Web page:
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the calculations are routine, but there are quite a few. closure under operations is built-in, as is commutativity. Need to check associativity of the two operations, and distributivity, existence of additive inverse (easy, for $[x,a]$ use $[-x,a]$. The embedding of the ring maps $x$ to $[xb,b]$ where $b$ is arbitrary, or more naturally if $1$ is in our collection of allowed denominators, map $x$ to $[x,1]$. Nothing new, it is minor generalization of construction of the rationals from $\mathbb{Z}$. –  André Nicolas Jun 23 '12 at 6:52
    
I see what you're saying. We kinda define things as we want and then make sure it works out as we wanted, it seems. Thanks for this way of looking at things. I had not fully realized it. –  000 Jun 23 '12 at 7:00

2 Answers 2

up vote 4 down vote accepted

I'd say you're essentially on the right track, but I think you should think more carefully about how to rigorously define "$a/b$" (take a look at the page on localization if you need help). The "quotient ring" the question is asking about is called the total ring of fractions of $\mathfrak{R}$, which is a field if and only if $\mathfrak{R}$ is a domain.

Side note: I prefer the terminology "ring of fractions" (or "field of fractions") to "quotient ring", which to me is a term that refers to a quotient of a ring by an ideal.

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Thanks a bunch. I definitely think that there is a significant difference in modern terminology and notation as compared to B.L.'s. There are also a few differences in subtle details, which makes it very interesting to read the more modern treatments. –  000 Jun 23 '12 at 6:41

The fraction ring (localization) $\rm\,S^{-1} R\,$ is, conceptually, the universal way of adjoining inverses of $\rm\,S\,$ to $\rm\,R.\,$ The simplest way to construct it is $\rm\,S^{-1} R = R[x_i]/(s_i x_i - 1).\,$ This allows one to exploit the universal properties of quotient rings and polynomial rings to quickly construct and derive the basic properties of localizations (avoiding the many tedious verifications always "left for the reader" in the more commonly presented pair approach). For details of this folklore see e.g. the exposition in section 11.1 of Rotman's Advanced Modern Algebra, or Voloch, Rings of fractions the hard way. Voloch's title must be a joke - since said presentation-based approach is by far the easiest approach. In fact both Rotman's and Voloch's expositions can be simplified. Namely, the only nonobvious step in this approach is computing the kernel of $\rm\, R\to S^{-1} R,\,$ for which there is a nice trick:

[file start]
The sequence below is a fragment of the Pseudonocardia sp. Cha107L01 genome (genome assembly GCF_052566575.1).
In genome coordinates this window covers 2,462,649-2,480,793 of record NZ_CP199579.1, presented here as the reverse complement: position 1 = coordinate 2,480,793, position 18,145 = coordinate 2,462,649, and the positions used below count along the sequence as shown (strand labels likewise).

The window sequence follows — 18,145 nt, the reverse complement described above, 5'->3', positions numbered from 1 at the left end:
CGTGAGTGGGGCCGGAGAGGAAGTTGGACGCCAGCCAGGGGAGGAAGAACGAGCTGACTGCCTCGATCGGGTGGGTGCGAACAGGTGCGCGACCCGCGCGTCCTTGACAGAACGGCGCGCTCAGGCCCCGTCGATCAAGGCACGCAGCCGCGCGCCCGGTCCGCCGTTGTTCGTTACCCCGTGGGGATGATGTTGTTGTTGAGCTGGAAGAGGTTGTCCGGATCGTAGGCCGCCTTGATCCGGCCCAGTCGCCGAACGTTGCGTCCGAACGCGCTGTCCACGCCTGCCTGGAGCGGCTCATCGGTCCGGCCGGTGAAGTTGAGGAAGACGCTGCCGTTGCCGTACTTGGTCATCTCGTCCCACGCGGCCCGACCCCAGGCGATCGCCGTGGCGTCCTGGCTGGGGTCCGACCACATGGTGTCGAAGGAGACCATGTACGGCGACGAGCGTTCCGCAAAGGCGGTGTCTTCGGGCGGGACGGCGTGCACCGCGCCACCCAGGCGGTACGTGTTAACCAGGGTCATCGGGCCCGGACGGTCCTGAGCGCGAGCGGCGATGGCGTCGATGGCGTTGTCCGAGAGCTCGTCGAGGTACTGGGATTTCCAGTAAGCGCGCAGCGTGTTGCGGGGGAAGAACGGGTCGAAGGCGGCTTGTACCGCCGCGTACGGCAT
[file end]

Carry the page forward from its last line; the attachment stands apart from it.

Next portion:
$\quad \begin{eqnarray}\rm n = deg\, f\quad and\quad r &=&\rm (1\!-\!sx)\,f(x) &\Rightarrow&\,\rm f(0) = r\qquad\ \ \ via\ \ coef\ x^0 \\ \rm\Rightarrow\ (1\!+\!sx\!+\dots+\!(sx)^n)\, r &=&\rm (1\!-\!(sx)^{n+1})\, f(x)\, &\Rightarrow&\,\rm f(0)\,s^{n+1}\! = 0\quad via\ \ coef\ x^{n+1} \\ & & &\Rightarrow&\,\rm\quad r\ s^{n+1} = 0 \end{eqnarray}$

For cultural background, for an outstanding introduction to universal ideas see George Bergman's An Invitation to General Algebra and Universal Constructions.

You might also find illuminating Paul Cohn's historical article Localization in general rings, a historical survey - as well as other papers in that volume [1].

[1] Ranicki, A.(ed). Noncommutative localization in algebra and topology. ICMS 2002